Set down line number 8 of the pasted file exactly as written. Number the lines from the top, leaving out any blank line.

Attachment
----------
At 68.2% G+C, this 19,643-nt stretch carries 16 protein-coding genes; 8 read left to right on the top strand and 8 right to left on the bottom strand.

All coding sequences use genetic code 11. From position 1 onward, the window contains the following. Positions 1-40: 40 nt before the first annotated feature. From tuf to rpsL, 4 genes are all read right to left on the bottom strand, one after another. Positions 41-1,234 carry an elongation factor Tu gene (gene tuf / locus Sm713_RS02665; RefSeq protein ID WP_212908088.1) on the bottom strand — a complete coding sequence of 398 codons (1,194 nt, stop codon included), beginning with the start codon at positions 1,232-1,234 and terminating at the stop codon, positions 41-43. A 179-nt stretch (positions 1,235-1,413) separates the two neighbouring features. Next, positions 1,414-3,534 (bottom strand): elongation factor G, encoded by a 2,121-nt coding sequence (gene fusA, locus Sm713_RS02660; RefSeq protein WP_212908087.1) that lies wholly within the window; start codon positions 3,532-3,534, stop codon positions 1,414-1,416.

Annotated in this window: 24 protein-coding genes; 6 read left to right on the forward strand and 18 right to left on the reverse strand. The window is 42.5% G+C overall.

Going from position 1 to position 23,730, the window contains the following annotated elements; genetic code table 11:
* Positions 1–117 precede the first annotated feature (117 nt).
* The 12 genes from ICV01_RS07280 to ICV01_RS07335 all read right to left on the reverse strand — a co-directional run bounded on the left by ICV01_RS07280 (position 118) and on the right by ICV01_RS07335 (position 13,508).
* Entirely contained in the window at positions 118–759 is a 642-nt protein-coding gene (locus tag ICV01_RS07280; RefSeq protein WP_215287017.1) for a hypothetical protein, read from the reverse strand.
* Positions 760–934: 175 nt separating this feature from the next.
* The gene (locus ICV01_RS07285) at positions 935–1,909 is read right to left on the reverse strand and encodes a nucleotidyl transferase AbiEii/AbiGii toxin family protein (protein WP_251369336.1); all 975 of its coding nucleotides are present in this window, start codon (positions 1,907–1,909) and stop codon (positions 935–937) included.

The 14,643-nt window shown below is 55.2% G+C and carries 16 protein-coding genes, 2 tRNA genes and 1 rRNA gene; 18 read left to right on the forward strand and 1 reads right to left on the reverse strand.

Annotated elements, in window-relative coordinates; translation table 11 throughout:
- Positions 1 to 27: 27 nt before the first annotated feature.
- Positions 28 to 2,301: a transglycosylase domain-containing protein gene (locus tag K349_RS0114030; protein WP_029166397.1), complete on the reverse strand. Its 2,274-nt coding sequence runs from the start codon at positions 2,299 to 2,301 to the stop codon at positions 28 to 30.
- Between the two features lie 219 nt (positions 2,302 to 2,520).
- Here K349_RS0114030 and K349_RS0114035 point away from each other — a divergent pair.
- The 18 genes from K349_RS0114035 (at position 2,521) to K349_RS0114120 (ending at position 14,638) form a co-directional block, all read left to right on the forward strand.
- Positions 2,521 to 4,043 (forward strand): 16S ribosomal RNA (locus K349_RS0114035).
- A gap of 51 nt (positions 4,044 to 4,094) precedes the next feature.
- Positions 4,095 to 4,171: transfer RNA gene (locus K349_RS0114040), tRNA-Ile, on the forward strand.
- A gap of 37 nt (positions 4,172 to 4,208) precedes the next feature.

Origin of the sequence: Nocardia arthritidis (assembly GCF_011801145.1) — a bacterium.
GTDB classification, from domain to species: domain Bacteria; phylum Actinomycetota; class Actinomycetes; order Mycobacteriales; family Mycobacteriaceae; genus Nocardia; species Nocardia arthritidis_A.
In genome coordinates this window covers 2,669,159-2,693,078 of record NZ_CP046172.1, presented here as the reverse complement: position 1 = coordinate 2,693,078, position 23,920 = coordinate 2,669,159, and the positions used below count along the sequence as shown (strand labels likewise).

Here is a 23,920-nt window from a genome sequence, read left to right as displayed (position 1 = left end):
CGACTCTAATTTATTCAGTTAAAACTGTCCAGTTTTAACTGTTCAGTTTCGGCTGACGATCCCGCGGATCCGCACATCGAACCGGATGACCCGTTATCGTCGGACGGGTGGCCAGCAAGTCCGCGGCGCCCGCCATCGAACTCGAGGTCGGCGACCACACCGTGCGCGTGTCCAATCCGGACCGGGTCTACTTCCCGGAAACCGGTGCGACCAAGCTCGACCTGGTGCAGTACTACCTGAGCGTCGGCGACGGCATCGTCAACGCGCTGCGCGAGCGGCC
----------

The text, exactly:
* Positions 760–934: 175 nt separating this feature from the next.